Abe Kosoff

Abraham Kosoff, born in New York City in 1912, gave his name in print as A. Kosoff, but was known to his friends as Abe. His career was among the longest and most successful in professional numismatics. In 1953 he founded the Professional Numismatists Guild (which had its first official meeting at the American Numismatic Association convention in Omaha two years later in 1955).

In September 1929 he was hired as a clerk by A. Celender to trade in antique jewelry and old coins. These were heady times in the American economy – all was going well in the “Roaring Twenties,” or seemed to be. Then came the stock market crash. The rare coin market was affected, but not dramatically, as the prices of rare coins had remained fairly steady in the 1920s and were not the subject of speculation. The coin trade remained satisfactory, and while doing accounting as a main occupation, dealing in coins was profitable.

In 1937 he decided to go full-time into numismatics. He hung out his own shingle as the Numismatic Gallery. Helping him along with financing and also supplying inventory was Julius Guttag, who during the previous decade had been a partner in Guttag Brothers, stockbrokers, exchange brokers, and rare coin dealers. The Guttags had fallen upon hard financial times, and much of the partnership’s inventory was consigned piecemeal to Kosoff. In 1940 Abe’s business was conducted in the rear of Alfred Rich & Sons Antique Shop, 122 East 57th Street, New York City.

1940 was an important year for Kosoff. In the spring he met Sol Kaplan, a Cincinnati stamp dealer who was just beginning to become involved in coins. Kaplan had many business connections, and during the next quarter century he and his associates provided financing and helped with many of Kosoff’s transactions. On June 8 of the same year Abe Kosoff had his first auction, which featured numismatic books consigned by Julius Guttag and coins consigned by Wayte Raymond and James G. Macallister. The venue was the Hotel New Yorker at 34th Street and 8th Avenue, New York City. O. Rundle Gilbert called the sale. The realization was slightly over $2,500, with one man in the audience buying about half of this total.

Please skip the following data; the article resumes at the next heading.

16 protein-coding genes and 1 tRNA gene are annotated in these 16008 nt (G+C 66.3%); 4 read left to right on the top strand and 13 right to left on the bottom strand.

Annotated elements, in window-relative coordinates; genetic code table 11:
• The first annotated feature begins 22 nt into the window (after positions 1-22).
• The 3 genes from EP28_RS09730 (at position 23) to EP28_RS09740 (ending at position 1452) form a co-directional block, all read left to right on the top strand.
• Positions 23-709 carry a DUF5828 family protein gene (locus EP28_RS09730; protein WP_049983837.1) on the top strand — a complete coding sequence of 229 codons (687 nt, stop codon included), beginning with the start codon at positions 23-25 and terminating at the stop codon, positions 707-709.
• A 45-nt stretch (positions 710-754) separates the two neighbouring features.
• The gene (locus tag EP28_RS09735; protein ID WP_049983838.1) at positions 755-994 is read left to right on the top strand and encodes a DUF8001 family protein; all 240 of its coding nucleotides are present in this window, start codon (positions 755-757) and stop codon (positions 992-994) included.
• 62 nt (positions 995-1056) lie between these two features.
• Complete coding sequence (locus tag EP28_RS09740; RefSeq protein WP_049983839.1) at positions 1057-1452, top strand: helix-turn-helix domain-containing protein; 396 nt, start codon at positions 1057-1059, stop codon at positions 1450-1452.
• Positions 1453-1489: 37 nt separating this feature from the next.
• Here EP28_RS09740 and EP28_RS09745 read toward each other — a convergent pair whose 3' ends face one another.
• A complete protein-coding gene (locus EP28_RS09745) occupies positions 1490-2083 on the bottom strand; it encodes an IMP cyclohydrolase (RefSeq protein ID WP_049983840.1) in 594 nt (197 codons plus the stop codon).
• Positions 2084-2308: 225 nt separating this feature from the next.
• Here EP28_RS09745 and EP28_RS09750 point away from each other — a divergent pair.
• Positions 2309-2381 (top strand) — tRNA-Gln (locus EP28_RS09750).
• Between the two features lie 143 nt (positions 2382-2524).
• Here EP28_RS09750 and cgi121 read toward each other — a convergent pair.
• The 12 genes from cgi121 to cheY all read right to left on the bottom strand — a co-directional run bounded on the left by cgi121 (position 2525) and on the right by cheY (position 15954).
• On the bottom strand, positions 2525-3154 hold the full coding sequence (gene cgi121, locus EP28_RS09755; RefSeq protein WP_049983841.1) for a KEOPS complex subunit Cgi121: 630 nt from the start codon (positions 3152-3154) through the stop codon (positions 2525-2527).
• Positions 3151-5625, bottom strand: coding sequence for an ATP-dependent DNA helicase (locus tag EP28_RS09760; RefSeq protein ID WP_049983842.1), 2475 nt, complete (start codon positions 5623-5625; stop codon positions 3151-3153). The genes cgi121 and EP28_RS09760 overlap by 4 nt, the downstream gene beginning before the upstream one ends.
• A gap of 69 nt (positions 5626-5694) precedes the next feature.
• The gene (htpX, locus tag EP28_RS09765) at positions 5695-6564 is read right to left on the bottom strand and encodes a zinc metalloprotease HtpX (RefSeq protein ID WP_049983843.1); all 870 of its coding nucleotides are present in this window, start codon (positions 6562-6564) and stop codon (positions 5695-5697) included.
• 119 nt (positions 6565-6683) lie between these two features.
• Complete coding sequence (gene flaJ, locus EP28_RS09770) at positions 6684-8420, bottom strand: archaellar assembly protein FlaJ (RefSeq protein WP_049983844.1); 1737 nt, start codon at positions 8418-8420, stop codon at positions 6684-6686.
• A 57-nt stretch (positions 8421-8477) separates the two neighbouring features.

The rest is history, as they say. The Numismatic Gallery held many other sales, including the Michael Higgy Collection in 1943, which he owned outright. The Higgy coins came on the market just as America was getting deeply involved in World War II, cash was plentiful and hard goods were scarce, and coins seemed to be a logical place to put money. Many pieces brought multiples of pre-sale expectations, and the coin market soared with this event, per Kosoff’s later accounts, being the linchpin. One of the coins was the same 1802 Restrike offered here.

Abner Kreisberg was taken as a partner in the Numismatic Gallery in 1944 and remained until the two parted company after the Farouk Sale in 1954. In the meantime, important auctions included the F.C.C. Boyd Collection (“World’s Greatest Collection”) and the holdings of Charles M. Williams and others. This was the beginning, and in ensuing years Kosoff cataloged dozens of sales. In 1948 the Numismatic Gallery moved to Beverly Hills. After the Farouk sale he conducted business only by mail and by appointment, while his erstwhile partner Abner Kreisberg continued the Beverly Hills store as sole owner, later joined by Jerry Cohen.

Abe Kosoff became the leading light of the Professional Numismatists Guild, a position he continued into the 1960s, by which time it had grown to be a dynamic organization with a paid director. He also worked closely with the American Numismatic Association on many projects, including the creation of the Official ANA Grading Standards for United States Coins, in cooperation with Kenneth Bressett and Dave Bowers. This was an adaptation of the Sheldon system created in 1949. In the meantime he received nearly every award numismatics had to offer, including enshrinement in the ANA Hall of Fame.

Abe Kosoff passed on March 19, 1983 of a brain tumor. He was widely mourned.

His personal collection and business inventory were consigned to us for auction and presented in 1984 in a sale, which remains one of the most memorable of the era.